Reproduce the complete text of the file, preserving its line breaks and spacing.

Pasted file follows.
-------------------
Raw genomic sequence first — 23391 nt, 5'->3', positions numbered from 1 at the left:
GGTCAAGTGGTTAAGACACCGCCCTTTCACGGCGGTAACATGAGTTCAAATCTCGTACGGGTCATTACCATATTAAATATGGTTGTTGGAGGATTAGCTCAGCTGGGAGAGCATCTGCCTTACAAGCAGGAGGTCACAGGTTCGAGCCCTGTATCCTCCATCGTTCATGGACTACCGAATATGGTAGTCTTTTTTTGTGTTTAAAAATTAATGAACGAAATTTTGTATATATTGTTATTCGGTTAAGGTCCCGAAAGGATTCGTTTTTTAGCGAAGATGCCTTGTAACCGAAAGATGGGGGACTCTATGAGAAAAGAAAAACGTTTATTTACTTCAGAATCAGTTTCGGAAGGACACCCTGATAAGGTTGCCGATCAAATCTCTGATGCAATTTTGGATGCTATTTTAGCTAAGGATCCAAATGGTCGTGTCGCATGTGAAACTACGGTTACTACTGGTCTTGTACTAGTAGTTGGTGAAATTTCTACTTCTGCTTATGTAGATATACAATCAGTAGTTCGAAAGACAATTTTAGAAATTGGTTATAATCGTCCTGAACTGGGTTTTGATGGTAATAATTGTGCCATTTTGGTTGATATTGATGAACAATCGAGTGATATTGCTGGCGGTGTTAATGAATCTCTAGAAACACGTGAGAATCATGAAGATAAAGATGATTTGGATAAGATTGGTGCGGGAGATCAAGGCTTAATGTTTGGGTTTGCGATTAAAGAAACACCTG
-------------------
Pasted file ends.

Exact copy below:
Raw genomic sequence first — 23391 nt, 5'->3', positions numbered from 1 at the left:
GGTCAAGTGGTTAAGACACCGCCCTTTCACGGCGGTAACATGAGTTCAAATCTCGTACGGGTCATTACCATATTAAATATGGTTGTTGGAGGATTAGCTCAGCTGGGAGAGCATCTGCCTTACAAGCAGGAGGTCACAGGTTCGAGCCCTGTATCCTCCATCGTTCATGGACTACCGAATATGGTAGTCTTTTTTTGTGTTTAAAAATTAATGAACGAAATTTTGTATATATTGTTATTCGGTTAAGGTCCCGAAAGGATTCGTTTTTTAGCGAAGATGCCTTGTAACCGAAAGATGGGGGACTCTATGAGAAAAGAAAAACGTTTATTTACTTCAGAATCAGTTTCGGAAGGACACCCTGATAAGGTTGCCGATCAAATCTCTGATGCAATTTTGGATGCTATTTTAGCTAAGGATCCAAATGGTCGTGTCGCATGTGAAACTACGGTTACTACTGGTCTTGTACTAGTAGTTGGTGAAATTTCTACTTCTGCTTATGTAGATATACAATCAGTAGTTCGAAAGACAATTTTAGAAATTGGTTATAATCGTCCTGAACTGGGTTTTGATGGTAATAATTGTGCCATTTTGGTTGATATTGATGAACAATCGAGTGATATTGCTGGCGGTGTTAATGAATCTCTAGAAACACGTGAGAATCATGAAGATAAAGATGATTTGGATAAGATTGGTGCGGGAGATCAAGGCTTAATGTTTGGGTTTGCGATTAAAGAAACACCTG